[My name is] Sandra, I’m 42 and I live in Lake Jackson, TX. Well, it’s kind of a tight knit community. We’ve got what we call church alley, so it’s a very Christian oriented town, Lake Jackson is. It’s not a big city. It’s growing, but it’s not a big city. It’s not a rural city. People, for the most part are friendly. Haven’t had any issues, ever, in the city. It’s near the coast. That’s about it. Not a whole heck of a lot going on, in Lake Jackson. [laughter]
I identify as a lesbian, and I have my whole life been a tomboy, for the most part. But I’ve never like, never identified as a boy. It was always as a girl, or tomboy.
I was born in Freeport. It’s right down the road, about ten miles closer to the beach. My childhood, was…my brother and sister were ten and twelve years older than I was, so I was almost an only child seemed like. My mom spoiled me rotten. But then, I lost my mom when I was eleven…to complications with diabetes. So, it was, pretty carefree up until that point and at that point, it was…alot of changes were made. I had to really face reality, you know, without my mother, and with my father who didn’t know really what to do without her. So there was a pretty lost time for both of us there, until my father remarried, a couple years later. Which started a whole other page in the book. So, for the most part, young childhood: fun. Teenage, adolescent: a bit of a struggle, because when my father remarried he married a woman that had lots of kids. They were older than me, mostly girls.
The girls were like, girly girls, so there was this little chubby tomboy coming into their family and I don’t think they really knew what to do with me. You know what I mean? So that was a struggle. I didn’t fit in. I didn’t feel like I fit in, and at that point: twelve, thirteen years old…I…I knew I liked girls but I didn’t know what to do about it, or didn’t know what to say about it, so it was stressful and kind of a struggle at times.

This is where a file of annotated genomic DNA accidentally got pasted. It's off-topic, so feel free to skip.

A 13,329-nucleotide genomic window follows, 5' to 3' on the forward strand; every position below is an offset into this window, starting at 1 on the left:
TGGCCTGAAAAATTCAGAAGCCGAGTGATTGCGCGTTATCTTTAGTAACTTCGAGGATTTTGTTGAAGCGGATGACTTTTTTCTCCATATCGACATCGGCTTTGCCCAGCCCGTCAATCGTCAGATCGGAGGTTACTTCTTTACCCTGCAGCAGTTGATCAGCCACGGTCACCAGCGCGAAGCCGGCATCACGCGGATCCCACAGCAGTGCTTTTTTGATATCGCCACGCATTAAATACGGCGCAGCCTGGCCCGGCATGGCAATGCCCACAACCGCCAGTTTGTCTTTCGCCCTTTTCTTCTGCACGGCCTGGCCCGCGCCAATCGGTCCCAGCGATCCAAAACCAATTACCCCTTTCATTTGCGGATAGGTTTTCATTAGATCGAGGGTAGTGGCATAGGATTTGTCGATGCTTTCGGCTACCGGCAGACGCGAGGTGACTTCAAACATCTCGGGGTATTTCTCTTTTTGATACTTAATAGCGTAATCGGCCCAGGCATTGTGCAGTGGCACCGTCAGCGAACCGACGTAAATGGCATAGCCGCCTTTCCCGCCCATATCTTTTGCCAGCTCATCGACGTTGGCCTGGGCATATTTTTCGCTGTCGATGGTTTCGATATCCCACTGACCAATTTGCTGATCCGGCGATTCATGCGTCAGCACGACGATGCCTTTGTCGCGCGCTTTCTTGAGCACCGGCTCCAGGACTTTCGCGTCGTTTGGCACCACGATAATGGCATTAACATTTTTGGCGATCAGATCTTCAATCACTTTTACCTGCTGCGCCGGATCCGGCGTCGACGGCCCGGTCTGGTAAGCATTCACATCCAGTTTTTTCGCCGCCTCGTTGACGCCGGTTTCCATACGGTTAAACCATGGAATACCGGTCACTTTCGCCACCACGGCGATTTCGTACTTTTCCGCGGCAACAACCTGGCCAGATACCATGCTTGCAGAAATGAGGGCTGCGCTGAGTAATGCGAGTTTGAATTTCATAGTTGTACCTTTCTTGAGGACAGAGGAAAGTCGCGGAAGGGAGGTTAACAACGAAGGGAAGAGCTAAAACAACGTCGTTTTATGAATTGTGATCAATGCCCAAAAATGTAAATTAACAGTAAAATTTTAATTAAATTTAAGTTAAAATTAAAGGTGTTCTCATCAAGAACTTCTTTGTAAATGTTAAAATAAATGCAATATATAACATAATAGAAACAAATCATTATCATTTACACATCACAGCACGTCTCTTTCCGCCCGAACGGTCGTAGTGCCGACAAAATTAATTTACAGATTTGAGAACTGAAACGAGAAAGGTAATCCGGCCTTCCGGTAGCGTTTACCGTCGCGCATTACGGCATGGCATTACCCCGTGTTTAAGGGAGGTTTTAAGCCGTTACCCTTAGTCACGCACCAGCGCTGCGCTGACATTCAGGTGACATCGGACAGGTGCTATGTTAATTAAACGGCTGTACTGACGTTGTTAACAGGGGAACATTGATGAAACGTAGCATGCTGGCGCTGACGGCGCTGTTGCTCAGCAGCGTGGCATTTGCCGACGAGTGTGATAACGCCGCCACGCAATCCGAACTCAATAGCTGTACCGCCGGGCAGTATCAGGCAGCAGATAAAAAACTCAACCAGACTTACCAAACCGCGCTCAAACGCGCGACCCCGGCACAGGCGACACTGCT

The very first person that I ever told that I was gay was my best friend that I grew up with (who is also our roommate who’s not here.) But, we were on a dead end street in Clute where we lived. Right over here…Clute and Lake Jackson: basically one town. But we lived on St. Anne’s street in Clute, and I don’t know what brought it up or how it came about, but I said, “I’mmmm….” Granted, we were like probably 8 years old. She’ll tell you about eight, nine years old, which I think is right, she has a better memory than I do. But I said, “I have to tell you something.”
And she said, “What?”
I said, “I’mmmmmm…….” and I couldn’t say anything.
She’s like, “You’re what? You’re what?”
I said, “Ok, it’s three letters.” And so we went about it this goofy way. “It’s three letters. It starts with a ‘G'” And I made her figure it out that way, like totally giving it away, the whole way through it.
She finally said, “You’re gay?!” Her first question for some reason was, “With who?” [laughter]
I said, “I don’t know! Nobody! No! I just like girls, I think.”
So she was like, “I don’t care! Do you like me?”
I said, “No! You’re like a sister, we’re like sisters. You’re my best friend, so no! No!” So anyways, we always joke about that.
This is an excerpt of our June 20, 2014 interview with Sandra in Lake Jackson, TX.
Categories: country queers